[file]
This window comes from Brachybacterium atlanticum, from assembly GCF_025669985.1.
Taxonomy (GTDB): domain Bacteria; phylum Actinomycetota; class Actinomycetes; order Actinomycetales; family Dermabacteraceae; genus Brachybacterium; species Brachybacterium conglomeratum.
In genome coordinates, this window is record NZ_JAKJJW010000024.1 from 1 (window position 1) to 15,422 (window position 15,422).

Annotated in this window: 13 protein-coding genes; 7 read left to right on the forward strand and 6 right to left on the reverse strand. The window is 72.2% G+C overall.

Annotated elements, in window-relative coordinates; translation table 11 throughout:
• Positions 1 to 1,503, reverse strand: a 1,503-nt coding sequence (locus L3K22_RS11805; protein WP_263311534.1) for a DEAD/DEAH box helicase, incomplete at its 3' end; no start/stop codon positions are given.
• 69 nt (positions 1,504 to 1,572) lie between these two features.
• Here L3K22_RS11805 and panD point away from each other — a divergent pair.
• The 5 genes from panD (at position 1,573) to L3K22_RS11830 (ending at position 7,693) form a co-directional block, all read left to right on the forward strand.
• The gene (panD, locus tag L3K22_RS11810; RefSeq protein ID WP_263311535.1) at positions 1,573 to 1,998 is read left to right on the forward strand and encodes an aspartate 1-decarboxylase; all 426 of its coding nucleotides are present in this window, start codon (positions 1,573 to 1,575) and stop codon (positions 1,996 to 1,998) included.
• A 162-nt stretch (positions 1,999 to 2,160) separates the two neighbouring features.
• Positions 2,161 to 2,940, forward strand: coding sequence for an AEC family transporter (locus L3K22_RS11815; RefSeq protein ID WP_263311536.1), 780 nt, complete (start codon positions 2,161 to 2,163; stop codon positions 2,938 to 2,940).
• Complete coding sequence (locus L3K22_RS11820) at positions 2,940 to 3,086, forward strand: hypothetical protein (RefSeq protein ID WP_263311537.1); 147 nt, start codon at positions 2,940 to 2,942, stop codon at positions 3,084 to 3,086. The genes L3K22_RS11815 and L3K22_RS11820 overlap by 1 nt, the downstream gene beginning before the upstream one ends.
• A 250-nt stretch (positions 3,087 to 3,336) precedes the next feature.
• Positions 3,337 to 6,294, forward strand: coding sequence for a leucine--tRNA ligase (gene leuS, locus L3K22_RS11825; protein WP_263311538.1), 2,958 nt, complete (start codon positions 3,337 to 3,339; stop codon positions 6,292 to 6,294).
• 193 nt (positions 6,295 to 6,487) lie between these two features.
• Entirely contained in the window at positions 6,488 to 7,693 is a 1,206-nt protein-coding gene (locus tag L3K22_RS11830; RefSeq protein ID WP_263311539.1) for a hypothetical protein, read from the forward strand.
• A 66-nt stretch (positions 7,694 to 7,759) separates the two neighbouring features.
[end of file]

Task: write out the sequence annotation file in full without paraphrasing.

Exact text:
This window comes from Brachybacterium atlanticum, from assembly GCF_025669985.1.
Taxonomy (GTDB): domain Bacteria; phylum Actinomycetota; class Actinomycetes; order Actinomycetales; family Dermabacteraceae; genus Brachybacterium; species Brachybacterium conglomeratum.
In genome coordinates, this window is record NZ_JAKJJW010000024.1 from 1 (window position 1) to 15,422 (window position 15,422).

Annotated in this window: 13 protein-coding genes; 7 read left to right on the forward strand and 6 right to left on the reverse strand. The window is 72.2% G+C overall.

Annotated elements, in window-relative coordinates; translation table 11 throughout:
• Positions 1 to 1,503, reverse strand: a 1,503-nt coding sequence (locus L3K22_RS11805; protein WP_263311534.1) for a DEAD/DEAH box helicase, incomplete at its 3' end; no start/stop codon positions are given.
• 69 nt (positions 1,504 to 1,572) lie between these two features.
• Here L3K22_RS11805 and panD point away from each other — a divergent pair.
• The 5 genes from panD (at position 1,573) to L3K22_RS11830 (ending at position 7,693) form a co-directional block, all read left to right on the forward strand.
• The gene (panD, locus tag L3K22_RS11810; RefSeq protein ID WP_263311535.1) at positions 1,573 to 1,998 is read left to right on the forward strand and encodes an aspartate 1-decarboxylase; all 426 of its coding nucleotides are present in this window, start codon (positions 1,573 to 1,575) and stop codon (positions 1,996 to 1,998) included.
• A 162-nt stretch (positions 1,999 to 2,160) separates the two neighbouring features.
• Positions 2,161 to 2,940, forward strand: coding sequence for an AEC family transporter (locus L3K22_RS11815; RefSeq protein ID WP_263311536.1), 780 nt, complete (start codon positions 2,161 to 2,163; stop codon positions 2,938 to 2,940).
• Complete coding sequence (locus L3K22_RS11820) at positions 2,940 to 3,086, forward strand: hypothetical protein (RefSeq protein ID WP_263311537.1); 147 nt, start codon at positions 2,940 to 2,942, stop codon at positions 3,084 to 3,086. The genes L3K22_RS11815 and L3K22_RS11820 overlap by 1 nt, the downstream gene beginning before the upstream one ends.
• A 250-nt stretch (positions 3,087 to 3,336) precedes the next feature.
• Positions 3,337 to 6,294, forward strand: coding sequence for a leucine--tRNA ligase (gene leuS, locus L3K22_RS11825; protein WP_263311538.1), 2,958 nt, complete (start codon positions 3,337 to 3,339; stop codon positions 6,292 to 6,294).
• 193 nt (positions 6,295 to 6,487) lie between these two features.
• Entirely contained in the window at positions 6,488 to 7,693 is a 1,206-nt protein-coding gene (locus tag L3K22_RS11830; RefSeq protein ID WP_263311539.1) for a hypothetical protein, read from the forward strand.
• A 66-nt stretch (positions 7,694 to 7,759) separates the two neighbouring features.